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HOME  > Past issues  > 2011 September 7 - 13  > Senior care should respect human dignity
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2011 September 7 - 13 [WELFARE]

Senior care should respect human dignity

September 7, 2011
Akahata editorial (excerpts)

Bedridden elderly people are having difficulty finding a place to live except at facilities exclusively for those who obtain nutrition via intravenous procedures. The “rented accommodation” is what the facility’s owner company calls it. The welfare ministry reports that there are ten such facilities though this may be just the tip of the iceberg.

Renters must sign a contract with the owner’s partner companies in regard to items ranging from medical treatment to nursing-care services, including the purchase of diapers. The owner thus profits from this partnership.

Nurses come three times a day to the facility only to provide intravenous feeding. The owner company has no need to prepare meals or assign personnel to take care of the elderly people living there. It instead seeks subsidies from the government for supposedly providing nursing care with a minimum amount of effort.

If one is not bedridden, the owner company increases her/his “rent”. It also terminates the residential agreement if one is hospitalized. This is because the company can receive more government subsidies for aging residents who need a higher degree of care.

Some welfare-related workers see such a facility as a “necessary evil”, and some families appreciate the availability of such facilities because they are finally freed from the hardships of caring for their aging relatives.

Hundreds of thousands of people quit their job each year in order to care for their parents or spouses. Although they are still young, some have to give up their career and even, in some cases, their marriage. There is no end to the tragic incidents caused by fatigue from providing care and from the solitary deaths of elderly people.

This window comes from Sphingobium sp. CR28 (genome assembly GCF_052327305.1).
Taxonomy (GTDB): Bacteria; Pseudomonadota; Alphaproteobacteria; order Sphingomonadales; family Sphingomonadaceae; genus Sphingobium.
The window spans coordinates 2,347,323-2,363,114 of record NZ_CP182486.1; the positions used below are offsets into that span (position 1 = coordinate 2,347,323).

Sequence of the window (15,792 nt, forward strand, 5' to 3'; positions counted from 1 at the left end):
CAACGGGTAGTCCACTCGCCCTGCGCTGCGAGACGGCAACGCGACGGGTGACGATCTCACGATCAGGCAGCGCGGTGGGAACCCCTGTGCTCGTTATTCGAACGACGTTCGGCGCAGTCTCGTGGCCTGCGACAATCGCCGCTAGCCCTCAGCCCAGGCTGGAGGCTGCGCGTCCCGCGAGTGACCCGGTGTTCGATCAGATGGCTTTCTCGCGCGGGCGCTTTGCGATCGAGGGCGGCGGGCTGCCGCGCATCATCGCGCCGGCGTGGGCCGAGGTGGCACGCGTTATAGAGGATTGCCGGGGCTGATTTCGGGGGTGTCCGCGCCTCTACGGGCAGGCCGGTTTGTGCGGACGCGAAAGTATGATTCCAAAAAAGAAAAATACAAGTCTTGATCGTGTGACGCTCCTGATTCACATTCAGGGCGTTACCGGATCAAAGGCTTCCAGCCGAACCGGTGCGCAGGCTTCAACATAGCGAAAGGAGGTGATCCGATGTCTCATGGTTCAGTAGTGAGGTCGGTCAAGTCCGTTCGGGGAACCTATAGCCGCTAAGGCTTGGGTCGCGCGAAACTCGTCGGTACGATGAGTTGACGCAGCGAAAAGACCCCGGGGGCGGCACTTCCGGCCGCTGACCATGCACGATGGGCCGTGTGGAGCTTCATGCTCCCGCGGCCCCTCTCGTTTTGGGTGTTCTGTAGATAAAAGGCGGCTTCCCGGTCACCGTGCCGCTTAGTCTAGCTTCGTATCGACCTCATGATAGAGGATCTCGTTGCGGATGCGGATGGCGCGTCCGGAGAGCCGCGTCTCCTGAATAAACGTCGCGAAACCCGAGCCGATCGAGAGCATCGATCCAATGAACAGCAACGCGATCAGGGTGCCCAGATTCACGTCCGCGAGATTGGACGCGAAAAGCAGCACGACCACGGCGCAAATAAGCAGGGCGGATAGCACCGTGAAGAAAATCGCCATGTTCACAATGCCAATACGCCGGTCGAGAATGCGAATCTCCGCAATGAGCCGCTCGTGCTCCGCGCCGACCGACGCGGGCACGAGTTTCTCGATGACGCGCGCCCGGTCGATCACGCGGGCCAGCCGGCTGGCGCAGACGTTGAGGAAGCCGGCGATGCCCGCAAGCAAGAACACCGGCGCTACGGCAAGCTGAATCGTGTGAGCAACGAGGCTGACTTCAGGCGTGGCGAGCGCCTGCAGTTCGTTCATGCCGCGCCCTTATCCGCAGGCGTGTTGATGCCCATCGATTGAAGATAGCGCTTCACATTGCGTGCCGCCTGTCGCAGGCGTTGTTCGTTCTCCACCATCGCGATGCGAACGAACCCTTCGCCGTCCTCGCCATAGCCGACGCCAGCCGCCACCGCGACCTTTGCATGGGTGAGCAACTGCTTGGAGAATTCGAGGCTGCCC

The nursing-care insurance program is failing to function properly. Insurance premiums and service charges are high; people who need special care cannot receive necessary services; the number of care facilities is insufficient; care workers are forced to work under harsh working conditions; many facilities are constantly understaffed; and about 420,000 people are waiting to enter special nursing-care homes which should, in the first place, be facilities for the elderly people who need full-time care.

As a result, family members are forced to endure hardships and the elderly people are targeted for abuse by profit-motivated nursing-care businesses.

Human dignity and individual rights should be protected until the last moment of life. Aiming for a society in which everyone can enjoy life after retirement without anxieties, the government should establish a public care program in which everyone who needs help can receive proper help.

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